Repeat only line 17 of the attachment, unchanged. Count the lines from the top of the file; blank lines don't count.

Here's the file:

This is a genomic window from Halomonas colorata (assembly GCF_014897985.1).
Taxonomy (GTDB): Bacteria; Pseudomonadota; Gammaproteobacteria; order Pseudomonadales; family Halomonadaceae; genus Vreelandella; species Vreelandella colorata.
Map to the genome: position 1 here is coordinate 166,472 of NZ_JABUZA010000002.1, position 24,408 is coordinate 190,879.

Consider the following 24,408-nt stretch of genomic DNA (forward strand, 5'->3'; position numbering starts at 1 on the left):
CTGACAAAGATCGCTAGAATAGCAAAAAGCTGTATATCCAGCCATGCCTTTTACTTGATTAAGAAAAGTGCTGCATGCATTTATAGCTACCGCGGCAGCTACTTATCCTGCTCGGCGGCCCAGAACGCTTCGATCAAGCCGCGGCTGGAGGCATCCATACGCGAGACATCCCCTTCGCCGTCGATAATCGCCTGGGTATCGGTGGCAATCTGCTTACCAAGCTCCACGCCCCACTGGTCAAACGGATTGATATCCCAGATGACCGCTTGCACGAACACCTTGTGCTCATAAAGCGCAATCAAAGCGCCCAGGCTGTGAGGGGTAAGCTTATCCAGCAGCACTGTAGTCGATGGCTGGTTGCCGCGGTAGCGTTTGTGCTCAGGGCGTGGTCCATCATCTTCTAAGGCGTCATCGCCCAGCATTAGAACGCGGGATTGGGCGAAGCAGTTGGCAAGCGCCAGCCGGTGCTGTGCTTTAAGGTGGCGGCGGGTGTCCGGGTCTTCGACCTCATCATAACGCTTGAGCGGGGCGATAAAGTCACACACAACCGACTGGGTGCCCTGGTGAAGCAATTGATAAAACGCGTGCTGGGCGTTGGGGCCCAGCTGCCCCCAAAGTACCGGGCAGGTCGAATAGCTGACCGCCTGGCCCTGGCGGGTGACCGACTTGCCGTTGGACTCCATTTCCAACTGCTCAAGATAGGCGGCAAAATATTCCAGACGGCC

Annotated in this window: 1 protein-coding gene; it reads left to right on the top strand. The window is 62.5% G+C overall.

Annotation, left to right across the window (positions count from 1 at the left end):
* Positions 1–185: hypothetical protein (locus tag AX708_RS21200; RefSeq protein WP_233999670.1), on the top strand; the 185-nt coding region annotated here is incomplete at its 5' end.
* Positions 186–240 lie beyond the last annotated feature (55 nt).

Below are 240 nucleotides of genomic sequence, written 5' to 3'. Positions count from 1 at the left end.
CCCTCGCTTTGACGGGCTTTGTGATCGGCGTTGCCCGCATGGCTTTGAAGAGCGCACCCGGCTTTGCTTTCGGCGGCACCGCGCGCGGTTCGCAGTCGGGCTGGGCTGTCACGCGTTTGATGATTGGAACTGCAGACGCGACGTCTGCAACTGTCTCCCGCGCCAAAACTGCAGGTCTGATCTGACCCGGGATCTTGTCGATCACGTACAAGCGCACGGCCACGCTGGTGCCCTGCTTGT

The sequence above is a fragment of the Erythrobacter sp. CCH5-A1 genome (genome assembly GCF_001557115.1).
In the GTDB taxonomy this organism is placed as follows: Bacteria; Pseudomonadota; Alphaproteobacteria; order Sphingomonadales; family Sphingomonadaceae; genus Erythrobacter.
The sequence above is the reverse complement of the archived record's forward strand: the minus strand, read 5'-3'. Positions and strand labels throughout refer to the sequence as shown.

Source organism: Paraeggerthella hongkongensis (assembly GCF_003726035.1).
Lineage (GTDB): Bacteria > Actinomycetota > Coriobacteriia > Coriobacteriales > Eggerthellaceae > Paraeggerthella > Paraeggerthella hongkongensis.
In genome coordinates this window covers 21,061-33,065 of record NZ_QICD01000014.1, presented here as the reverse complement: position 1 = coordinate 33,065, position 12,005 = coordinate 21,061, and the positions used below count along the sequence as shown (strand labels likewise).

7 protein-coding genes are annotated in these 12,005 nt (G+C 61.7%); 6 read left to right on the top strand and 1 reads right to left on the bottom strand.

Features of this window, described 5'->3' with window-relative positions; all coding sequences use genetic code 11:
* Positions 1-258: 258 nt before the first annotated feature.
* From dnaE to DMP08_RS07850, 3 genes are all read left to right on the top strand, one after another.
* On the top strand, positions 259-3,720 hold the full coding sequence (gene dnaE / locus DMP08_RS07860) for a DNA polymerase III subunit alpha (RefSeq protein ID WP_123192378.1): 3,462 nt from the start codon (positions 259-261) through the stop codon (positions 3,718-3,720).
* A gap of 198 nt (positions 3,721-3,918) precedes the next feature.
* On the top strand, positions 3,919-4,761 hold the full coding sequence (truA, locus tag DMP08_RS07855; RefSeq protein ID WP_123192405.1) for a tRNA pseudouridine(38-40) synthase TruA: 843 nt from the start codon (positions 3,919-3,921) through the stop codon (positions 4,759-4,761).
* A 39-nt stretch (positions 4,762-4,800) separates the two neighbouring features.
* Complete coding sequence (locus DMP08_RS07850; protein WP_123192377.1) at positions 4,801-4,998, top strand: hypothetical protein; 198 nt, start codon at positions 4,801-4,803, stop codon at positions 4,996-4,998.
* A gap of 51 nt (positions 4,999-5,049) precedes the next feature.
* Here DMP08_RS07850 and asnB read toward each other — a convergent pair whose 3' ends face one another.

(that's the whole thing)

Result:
In genome coordinates this window covers 21,061-33,065 of record NZ_QICD01000014.1, presented here as the reverse complement: position 1 = coordinate 33,065, position 12,005 = coordinate 21,061, and the positions used below count along the sequence as shown (strand labels likewise).